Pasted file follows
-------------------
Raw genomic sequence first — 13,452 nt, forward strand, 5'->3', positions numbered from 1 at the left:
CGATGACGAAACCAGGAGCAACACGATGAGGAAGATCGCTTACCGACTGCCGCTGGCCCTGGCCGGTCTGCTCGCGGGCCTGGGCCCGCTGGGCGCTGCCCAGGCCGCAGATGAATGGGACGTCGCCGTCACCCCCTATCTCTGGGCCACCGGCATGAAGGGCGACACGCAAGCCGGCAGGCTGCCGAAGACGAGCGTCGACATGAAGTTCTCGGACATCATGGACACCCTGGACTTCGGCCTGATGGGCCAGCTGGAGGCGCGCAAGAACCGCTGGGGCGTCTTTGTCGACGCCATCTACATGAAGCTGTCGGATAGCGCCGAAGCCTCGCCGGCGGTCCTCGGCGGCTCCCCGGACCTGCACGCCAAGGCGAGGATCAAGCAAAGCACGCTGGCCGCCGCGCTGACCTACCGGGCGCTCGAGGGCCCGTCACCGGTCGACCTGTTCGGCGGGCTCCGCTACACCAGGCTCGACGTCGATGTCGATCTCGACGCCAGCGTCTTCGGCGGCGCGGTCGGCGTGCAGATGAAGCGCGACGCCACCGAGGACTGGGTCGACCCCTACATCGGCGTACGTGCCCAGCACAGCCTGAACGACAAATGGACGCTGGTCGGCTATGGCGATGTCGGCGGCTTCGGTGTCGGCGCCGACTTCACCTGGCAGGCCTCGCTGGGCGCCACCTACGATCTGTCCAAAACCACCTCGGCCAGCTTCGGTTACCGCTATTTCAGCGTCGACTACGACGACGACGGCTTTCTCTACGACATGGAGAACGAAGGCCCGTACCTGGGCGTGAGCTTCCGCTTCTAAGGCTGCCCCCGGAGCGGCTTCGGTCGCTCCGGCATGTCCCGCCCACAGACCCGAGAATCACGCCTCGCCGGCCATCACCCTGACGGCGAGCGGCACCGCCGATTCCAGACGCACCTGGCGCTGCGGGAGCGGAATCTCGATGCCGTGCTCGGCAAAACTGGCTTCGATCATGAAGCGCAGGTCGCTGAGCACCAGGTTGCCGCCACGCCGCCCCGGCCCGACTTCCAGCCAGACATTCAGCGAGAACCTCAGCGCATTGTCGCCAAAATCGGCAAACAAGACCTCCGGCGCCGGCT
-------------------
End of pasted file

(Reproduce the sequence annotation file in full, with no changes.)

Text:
Raw genomic sequence first — 13,452 nt, forward strand, 5'->3', positions numbered from 1 at the left:
CGATGACGAAACCAGGAGCAACACGATGAGGAAGATCGCTTACCGACTGCCGCTGGCCCTGGCCGGTCTGCTCGCGGGCCTGGGCCCGCTGGGCGCTGCCCAGGCCGCAGATGAATGGGACGTCGCCGTCACCCCCTATCTCTGGGCCACCGGCATGAAGGGCGACACGCAAGCCGGCAGGCTGCCGAAGACGAGCGTCGACATGAAGTTCTCGGACATCATGGACACCCTGGACTTCGGCCTGATGGGCCAGCTGGAGGCGCGCAAGAACCGCTGGGGCGTCTTTGTCGACGCCATCTACATGAAGCTGTCGGATAGCGCCGAAGCCTCGCCGGCGGTCCTCGGCGGCTCCCCGGACCTGCACGCCAAGGCGAGGATCAAGCAAAGCACGCTGGCCGCCGCGCTGACCTACCGGGCGCTCGAGGGCCCGTCACCGGTCGACCTGTTCGGCGGGCTCCGCTACACCAGGCTCGACGTCGATGTCGATCTCGACGCCAGCGTCTTCGGCGGCGCGGTCGGCGTGCAGATGAAGCGCGACGCCACCGAGGACTGGGTCGACCCCTACATCGGCGTACGTGCCCAGCACAGCCTGAACGACAAATGGACGCTGGTCGGCTATGGCGATGTCGGCGGCTTCGGTGTCGGCGCCGACTTCACCTGGCAGGCCTCGCTGGGCGCCACCTACGATCTGTCCAAAACCACCTCGGCCAGCTTCGGTTACCGCTATTTCAGCGTCGACTACGACGACGACGGCTTTCTCTACGACATGGAGAACGAAGGCCCGTACCTGGGCGTGAGCTTCCGCTTCTAAGGCTGCCCCCGGAGCGGCTTCGGTCGCTCCGGCATGTCCCGCCCACAGACCCGAGAATCACGCCTCGCCGGCCATCACCCTGACGGCGAGCGGCACCGCCGATTCCAGACGCACCTGGCGCTGCGGGAGCGGAATCTCGATGCCGTGCTCGGCAAAACTGGCTTCGATCATGAAGCGCAGGTCGCTGAGCACCAGGTTGCCGCCACGCCGCCCCGGCCCGACTTCCAGCCAGACATTCAGCGAGAACCTCAGCGCATTGTCGCCAAAATCGGCAAACAAGACCTCCGGCGCCGGCT